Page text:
MUCH HILARITY on Twitter this week over an extraordinary correction in the Brighton Argus which went viral concerning an interview with Brighton Science Festival director Richard Robinson. It reads, in part:
“We would like to clarify that the quote ‘I have become increasingly convinced that we are heading for a disastrous confrontation and that the 21st century will be remembered for a terrible war between mankind and goats’ was a reader question and not a response from Mr Robinson.
“The next paragraph: ‘People often underestimate how dangerous a goat can be – I personally know six people who have become severely injured by goats, and the annual death toll racked up by goats is over 2,000,000′, is also a reader question and not a response from Mr Robinson.”
OK, funny ha ha. Killer goats wiping out mankind. Brilliant.
Well forgive me if I’m not rolling on the fucking floor laughing, but there is a serious point to this. And that is how did the original story get into the newspaper in the first place without someone spotting what was clearly a quite ridiculous error? Sadly, I suspect that it wasn’t properly proofed, and that no second (or ideally third) pair of eyes were cast over it. It smacks of a writer filling a templated box and then pushing the button to send it to print.
This is the future, my friends. The Brighton Evening Argus used to be a decent newspaper, but few titles have seen such a cataclysmic fall from grace. In the early 1980s it sold over 100,000 copies a night. The latest ABC figures show it shifting a little over 15,000. This is not the fault of the poor bastards who cling on there, but that of owners Newsquest, who have systematically ripped the guts out of it.
I suppose we should just be thankful that such a dreadful error didn’t involve a legal issue, rather than just something that has made a once proud newspaper the focus of worldwide derision.
WHILE we’re on about scumbag owners, step forward Johnston Press, who are planning to cut the mileage rate for staff using their own cars for business from 45p a mile to 25p a mile. To demonstrate how unreasonable this is, even the taxman regards 45p as an acceptable rate.
What really sticks in the craw about this despicable deduction is that the company has been busy selling off its offices, so that many staff now have no permanent base and are expected to work on the move. A cynic would suspect that this has seen mileage costs increase dramatically, sparking panic amongst the bean-counters and resulting in the sudden cut. Sometimes you do wonder if the left hand even knows where the right hand lives, never mind what it’s doing.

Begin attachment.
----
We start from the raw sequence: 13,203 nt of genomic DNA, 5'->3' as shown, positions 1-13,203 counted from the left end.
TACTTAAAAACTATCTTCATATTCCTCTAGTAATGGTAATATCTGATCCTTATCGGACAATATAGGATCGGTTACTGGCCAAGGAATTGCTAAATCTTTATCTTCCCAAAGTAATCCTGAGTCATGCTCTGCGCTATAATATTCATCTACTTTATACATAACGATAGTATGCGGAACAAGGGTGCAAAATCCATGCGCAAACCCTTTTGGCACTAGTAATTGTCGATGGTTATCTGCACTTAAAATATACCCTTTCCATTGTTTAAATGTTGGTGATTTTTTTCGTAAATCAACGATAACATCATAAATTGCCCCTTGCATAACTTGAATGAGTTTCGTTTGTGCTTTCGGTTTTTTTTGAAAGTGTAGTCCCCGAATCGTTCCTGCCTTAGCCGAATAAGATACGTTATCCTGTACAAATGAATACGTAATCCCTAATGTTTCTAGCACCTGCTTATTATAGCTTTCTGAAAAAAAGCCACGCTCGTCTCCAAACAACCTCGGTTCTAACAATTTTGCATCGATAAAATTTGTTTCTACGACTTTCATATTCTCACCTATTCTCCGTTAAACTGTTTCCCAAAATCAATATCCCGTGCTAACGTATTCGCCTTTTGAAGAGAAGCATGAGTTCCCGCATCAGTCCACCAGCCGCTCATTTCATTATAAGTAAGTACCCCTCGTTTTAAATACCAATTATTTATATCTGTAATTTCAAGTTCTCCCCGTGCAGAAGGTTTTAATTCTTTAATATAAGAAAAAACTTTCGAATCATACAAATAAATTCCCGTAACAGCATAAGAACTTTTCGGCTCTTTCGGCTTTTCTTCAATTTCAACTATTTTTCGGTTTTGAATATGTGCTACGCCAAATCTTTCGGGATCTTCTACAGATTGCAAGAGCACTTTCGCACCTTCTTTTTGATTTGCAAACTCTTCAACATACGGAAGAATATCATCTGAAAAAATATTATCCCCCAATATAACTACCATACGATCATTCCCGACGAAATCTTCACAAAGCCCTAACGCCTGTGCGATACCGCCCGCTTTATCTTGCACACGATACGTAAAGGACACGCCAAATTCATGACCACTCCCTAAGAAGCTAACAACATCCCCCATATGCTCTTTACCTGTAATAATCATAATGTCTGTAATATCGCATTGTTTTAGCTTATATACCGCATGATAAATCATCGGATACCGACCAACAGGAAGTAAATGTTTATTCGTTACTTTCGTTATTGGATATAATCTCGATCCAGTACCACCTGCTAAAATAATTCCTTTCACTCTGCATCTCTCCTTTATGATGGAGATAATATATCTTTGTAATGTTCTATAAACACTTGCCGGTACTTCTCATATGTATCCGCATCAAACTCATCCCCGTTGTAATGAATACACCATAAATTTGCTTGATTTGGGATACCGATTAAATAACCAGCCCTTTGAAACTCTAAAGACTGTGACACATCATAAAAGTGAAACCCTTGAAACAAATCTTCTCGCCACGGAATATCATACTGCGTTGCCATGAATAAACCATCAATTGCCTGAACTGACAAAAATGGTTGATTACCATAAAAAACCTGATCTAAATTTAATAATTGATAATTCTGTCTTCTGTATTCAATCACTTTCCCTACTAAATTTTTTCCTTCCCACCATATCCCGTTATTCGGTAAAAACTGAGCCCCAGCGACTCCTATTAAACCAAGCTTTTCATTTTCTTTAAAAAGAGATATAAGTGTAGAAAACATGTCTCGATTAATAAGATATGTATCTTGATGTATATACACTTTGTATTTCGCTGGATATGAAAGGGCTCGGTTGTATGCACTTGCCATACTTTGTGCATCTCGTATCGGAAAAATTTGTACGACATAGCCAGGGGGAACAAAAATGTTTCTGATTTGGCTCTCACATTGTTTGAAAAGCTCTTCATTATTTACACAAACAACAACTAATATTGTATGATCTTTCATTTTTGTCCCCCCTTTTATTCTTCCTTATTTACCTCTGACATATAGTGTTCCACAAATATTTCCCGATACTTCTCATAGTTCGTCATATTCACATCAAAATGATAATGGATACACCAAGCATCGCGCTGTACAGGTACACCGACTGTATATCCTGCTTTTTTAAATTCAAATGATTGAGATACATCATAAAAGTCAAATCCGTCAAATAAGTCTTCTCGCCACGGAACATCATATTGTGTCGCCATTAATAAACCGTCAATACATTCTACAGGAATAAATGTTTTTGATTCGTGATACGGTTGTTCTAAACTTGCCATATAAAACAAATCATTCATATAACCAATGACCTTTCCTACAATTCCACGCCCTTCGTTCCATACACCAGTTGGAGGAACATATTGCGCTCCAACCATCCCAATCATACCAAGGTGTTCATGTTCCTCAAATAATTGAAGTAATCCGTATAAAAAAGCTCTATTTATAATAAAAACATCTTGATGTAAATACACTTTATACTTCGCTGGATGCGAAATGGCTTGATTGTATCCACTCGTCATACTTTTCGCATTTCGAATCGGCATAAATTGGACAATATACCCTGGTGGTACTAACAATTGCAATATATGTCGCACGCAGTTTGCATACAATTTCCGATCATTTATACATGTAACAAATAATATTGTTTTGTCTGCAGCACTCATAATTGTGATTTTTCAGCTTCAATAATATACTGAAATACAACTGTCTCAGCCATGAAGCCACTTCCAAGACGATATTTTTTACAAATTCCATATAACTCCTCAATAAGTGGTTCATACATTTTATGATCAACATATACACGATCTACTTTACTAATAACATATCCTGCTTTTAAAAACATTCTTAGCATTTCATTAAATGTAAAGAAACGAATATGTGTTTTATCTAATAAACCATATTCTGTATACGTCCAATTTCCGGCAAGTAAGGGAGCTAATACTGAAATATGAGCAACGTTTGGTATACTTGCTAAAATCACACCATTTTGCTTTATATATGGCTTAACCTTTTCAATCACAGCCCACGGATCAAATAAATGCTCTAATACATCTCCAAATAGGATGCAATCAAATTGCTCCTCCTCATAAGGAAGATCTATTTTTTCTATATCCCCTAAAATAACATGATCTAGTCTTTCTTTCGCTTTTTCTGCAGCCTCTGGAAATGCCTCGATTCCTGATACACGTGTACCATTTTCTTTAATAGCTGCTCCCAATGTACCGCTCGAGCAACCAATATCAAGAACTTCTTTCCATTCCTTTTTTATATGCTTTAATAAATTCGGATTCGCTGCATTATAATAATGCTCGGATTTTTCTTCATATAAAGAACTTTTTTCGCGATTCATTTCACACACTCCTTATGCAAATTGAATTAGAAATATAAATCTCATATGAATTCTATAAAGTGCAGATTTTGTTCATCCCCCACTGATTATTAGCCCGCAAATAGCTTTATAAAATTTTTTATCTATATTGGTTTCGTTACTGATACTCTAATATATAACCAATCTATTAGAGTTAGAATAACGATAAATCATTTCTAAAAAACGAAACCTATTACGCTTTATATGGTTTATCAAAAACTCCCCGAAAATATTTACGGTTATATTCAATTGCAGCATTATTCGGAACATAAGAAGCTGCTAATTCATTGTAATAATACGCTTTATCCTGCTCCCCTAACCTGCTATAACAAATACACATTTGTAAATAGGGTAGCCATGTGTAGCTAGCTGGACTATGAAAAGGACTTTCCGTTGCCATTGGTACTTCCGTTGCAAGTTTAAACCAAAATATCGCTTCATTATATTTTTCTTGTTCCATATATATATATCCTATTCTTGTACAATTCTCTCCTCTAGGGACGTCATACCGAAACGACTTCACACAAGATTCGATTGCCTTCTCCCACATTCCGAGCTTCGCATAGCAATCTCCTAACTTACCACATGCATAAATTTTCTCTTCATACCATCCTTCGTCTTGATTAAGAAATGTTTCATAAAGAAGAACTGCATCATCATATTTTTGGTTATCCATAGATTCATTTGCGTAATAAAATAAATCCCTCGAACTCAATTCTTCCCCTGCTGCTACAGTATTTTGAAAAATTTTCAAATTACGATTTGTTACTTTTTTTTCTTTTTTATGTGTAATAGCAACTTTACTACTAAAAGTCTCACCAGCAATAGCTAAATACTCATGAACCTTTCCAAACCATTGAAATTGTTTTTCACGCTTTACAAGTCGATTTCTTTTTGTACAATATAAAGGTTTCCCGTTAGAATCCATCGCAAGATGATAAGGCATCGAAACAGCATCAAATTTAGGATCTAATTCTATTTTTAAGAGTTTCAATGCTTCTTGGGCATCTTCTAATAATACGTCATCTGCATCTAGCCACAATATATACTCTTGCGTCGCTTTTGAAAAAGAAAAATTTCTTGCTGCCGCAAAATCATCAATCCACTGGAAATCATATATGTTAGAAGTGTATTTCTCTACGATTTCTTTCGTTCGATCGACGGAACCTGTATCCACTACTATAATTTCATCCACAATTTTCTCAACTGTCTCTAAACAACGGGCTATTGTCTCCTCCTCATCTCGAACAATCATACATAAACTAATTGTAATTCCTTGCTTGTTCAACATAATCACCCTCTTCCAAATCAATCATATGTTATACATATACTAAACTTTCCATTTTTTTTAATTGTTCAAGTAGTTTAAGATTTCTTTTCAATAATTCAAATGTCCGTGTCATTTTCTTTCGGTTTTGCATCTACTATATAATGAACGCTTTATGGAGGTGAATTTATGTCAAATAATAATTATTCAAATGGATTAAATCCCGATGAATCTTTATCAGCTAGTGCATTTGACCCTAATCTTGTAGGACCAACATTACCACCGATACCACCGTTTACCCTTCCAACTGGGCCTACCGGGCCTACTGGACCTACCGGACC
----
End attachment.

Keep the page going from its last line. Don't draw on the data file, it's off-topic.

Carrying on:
I WAS on the phone to a mate who edits a regional daily this week when I suddenly heard singing in the background. “What’s going on,” I asked. “Have your bosses finally been embarrassed into giving the staff a pay rise?”
“Don’t be silly,” he said. “It’s the ad team. Every time someone makes a sale, they all have to burst into this appalling motivational song.”
Such is the curse of open plan (and now much condensed) offices. I suffered similarly on the Evening Beast when a David Brent clone of an ad manager decided to install a bell in the sales department that had to be rung to celebrate any minor success. I just didn’t get it. Why do you need to make such a fuss of people just doing the bare minimum of what they’re paid for? They haven’t won the X-Factor. If I pop into the greengrocer and buy a bag of spuds, he doesn’t start ringing a fucking bell while counting out my change. I never see the newsagent doing a little knee-bend and fist pump when I buy a packet of fags. It’s stupid and pathetic.
Needless to say, that Evening Beast bell didn’t last long. Did you know that your local scrapyard will pay you £2.50 a kilo for yellow brass?
TORQUAY Police tweet from last night:“An Historic moment for the team. We have just published our own story directly to @TQHeraldExpress website with a picture. Amazing.”
So that’s the police, posting their own stories directly onto the website of the Torquay Herald Express, without any intervention or examination by journalists. Amazing? No, fucking terrifying.
The Grey Cardigan has been in newspapers since the days of hot metal and expense accounts. After a lengthy career as chief sub on several regional newspapers, plus a multitude of shifts on the nationals, he was appointed editor of the Evening Beast in 2009 before being ignominiously 'rationalised' last year. He is currently collecting gas in jam jars in case the Russians cut us off. @thegreycardigan